Jun 16, 2021
6 mins read
Words Have Consequences, They Have Power, a Power That Can Be Used to Knock Down or to Build up.
What’s the Worst Thing Anyone Has Ever Said To You?
Has someone ever said something that really upset you? Maybe you felt it was unfair, or untrue, and that you didn’t deserve it. The person may have had good intentions in saying what they said, or maybe they didn’t. They may or may not have known the in the moment and/or the lasting impact of their words. The chances are the person didn’t truly know or understand you.
What’s the Worst Thing Anyone Has Ever Said To You? are people’s stories of when someone said something to them, that at best upset them in the moment, and took them a little while to let go of and move on from, or at worst it stayed with them for many years, causing a negative impact throughout their WorkLife.
Words have consequences, they have power, a power that can be used to knock down or to build up. Wisdom, Truth and Self-Awareness are the arch-rivals to words that have caused a person to be knocked down. They are the super powers that will build them up again.
“You’re Not Creative”
These words stunned me into silence, I couldn’t believe Max, the person I was having a meeting over coffee with, actually thought this of me. Although I didn’t speak any words in response, the look on my face obviously spoke volumes, as Max tried to recover from what he said. But let’s back up a bit to my story:
My Story of the Worst Thing Anyone Has Ever Said To Me
I’d worked for several years as a WorkLife Learning Practitioner helping people manage, develop and transition their WorkLives. I was in the early stages of developing my work further, and with a team of performing, visual and literary artists I’d created workplace theatre. Theatrical productions written following research into organisational challenges and desired outcomes. The plays formed the centrepiece of learning and development, stimulating discussion and debate.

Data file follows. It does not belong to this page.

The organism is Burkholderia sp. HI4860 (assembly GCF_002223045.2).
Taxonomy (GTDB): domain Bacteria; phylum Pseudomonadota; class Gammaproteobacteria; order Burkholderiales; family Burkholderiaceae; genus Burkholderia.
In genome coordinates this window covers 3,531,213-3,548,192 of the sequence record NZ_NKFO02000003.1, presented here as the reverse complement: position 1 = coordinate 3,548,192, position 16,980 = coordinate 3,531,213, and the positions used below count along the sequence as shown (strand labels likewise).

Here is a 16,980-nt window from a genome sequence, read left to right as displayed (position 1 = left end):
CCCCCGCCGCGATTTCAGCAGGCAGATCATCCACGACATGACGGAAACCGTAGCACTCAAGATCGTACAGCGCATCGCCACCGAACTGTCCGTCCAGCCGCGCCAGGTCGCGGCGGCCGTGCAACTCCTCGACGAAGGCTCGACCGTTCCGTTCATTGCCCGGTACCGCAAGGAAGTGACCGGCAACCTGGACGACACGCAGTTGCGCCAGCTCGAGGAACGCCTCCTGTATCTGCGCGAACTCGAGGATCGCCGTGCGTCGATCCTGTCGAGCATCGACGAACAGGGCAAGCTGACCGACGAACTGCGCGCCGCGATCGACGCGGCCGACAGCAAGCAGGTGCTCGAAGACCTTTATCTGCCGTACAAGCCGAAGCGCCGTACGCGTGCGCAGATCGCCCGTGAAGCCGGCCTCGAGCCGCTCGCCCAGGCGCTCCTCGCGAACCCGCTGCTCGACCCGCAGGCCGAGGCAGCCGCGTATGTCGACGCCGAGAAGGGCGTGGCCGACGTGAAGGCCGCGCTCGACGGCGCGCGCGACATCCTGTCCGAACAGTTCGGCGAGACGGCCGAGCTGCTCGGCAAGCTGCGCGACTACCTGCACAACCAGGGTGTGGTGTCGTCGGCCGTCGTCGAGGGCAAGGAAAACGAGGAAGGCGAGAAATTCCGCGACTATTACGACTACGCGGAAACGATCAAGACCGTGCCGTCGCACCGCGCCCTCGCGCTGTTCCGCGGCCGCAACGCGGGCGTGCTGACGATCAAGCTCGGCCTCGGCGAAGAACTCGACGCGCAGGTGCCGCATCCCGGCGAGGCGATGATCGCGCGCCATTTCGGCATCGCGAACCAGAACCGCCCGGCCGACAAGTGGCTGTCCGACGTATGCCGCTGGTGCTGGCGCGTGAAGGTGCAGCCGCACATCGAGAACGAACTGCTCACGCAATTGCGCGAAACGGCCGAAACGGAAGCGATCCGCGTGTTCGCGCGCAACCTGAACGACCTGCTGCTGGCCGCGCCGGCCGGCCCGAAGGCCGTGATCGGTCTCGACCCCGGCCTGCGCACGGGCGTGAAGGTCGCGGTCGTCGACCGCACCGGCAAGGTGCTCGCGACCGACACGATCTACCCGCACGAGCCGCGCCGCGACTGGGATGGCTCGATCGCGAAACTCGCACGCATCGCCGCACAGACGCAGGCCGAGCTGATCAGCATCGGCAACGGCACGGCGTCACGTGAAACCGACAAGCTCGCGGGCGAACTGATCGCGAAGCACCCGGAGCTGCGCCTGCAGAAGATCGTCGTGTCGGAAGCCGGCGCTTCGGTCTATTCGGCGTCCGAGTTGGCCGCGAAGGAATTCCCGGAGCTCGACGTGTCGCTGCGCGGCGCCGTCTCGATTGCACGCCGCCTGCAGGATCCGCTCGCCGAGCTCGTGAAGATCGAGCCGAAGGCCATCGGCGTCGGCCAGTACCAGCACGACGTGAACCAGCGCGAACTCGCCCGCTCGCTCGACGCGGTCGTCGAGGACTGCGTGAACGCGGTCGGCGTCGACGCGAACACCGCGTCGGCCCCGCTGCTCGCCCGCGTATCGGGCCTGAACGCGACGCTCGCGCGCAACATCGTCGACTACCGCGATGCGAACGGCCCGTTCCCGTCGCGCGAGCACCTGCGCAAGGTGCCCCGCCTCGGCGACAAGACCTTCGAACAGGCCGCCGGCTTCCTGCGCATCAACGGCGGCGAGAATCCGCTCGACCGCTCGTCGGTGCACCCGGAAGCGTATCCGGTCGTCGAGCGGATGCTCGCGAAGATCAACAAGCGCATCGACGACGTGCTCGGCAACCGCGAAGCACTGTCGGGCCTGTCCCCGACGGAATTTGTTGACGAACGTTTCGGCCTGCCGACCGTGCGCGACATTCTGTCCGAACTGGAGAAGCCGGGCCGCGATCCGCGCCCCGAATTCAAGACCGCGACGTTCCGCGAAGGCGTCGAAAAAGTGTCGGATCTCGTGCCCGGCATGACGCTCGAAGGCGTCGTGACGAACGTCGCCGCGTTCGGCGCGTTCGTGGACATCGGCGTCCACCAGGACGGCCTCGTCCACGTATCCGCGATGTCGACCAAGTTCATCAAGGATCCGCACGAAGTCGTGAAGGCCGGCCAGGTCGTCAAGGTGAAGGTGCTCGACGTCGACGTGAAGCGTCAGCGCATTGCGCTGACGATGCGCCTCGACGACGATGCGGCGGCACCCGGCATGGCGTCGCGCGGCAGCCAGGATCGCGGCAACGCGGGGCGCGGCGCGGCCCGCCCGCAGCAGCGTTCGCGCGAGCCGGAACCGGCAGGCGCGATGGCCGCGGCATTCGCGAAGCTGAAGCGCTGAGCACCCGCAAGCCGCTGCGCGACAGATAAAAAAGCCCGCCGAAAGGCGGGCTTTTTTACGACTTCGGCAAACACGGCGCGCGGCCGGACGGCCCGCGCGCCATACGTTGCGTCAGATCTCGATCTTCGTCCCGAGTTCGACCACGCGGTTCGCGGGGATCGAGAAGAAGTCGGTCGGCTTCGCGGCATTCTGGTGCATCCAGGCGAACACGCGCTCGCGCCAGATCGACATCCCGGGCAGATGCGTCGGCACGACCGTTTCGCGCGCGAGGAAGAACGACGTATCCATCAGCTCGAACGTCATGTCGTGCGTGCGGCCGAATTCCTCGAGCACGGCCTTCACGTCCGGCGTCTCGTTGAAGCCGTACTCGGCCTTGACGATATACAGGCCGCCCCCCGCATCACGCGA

The next steps were to develop an online platform bringing learning, the arts and technology together to support individuals in their WorkLife development. I was meeting with Max to discuss how to do this. We’d worked together before. He’s an actor with a background in graphic design. I was talking about what I could bring to the project. I don’t remember exactly what I said, but it was something about creativity, to which Max blurted out those fateful words: “You’re not creative!” As I mentioned earlier, while I was stunned into silence and didn’t respond with words, my facial response obviously spoke volumes, as Max tried to recover, saying: “I think of you as being honest, trustworthy, caring, I just don’t think of you as being creative.” I was still dumbstruck.
Somehow the conversation moved forward, and as it did I came to realise that Max didn’t actually know me very well; and I suppose I’m partly responsible for that because I don’t tend to talk about my work because I think my work should talk for itself. But it was very apparent it hadn’t talked to Max. Anyway, we got through the meeting, discussed what we needed to discuss, agreed what we needed to do next, and said our goodbyes.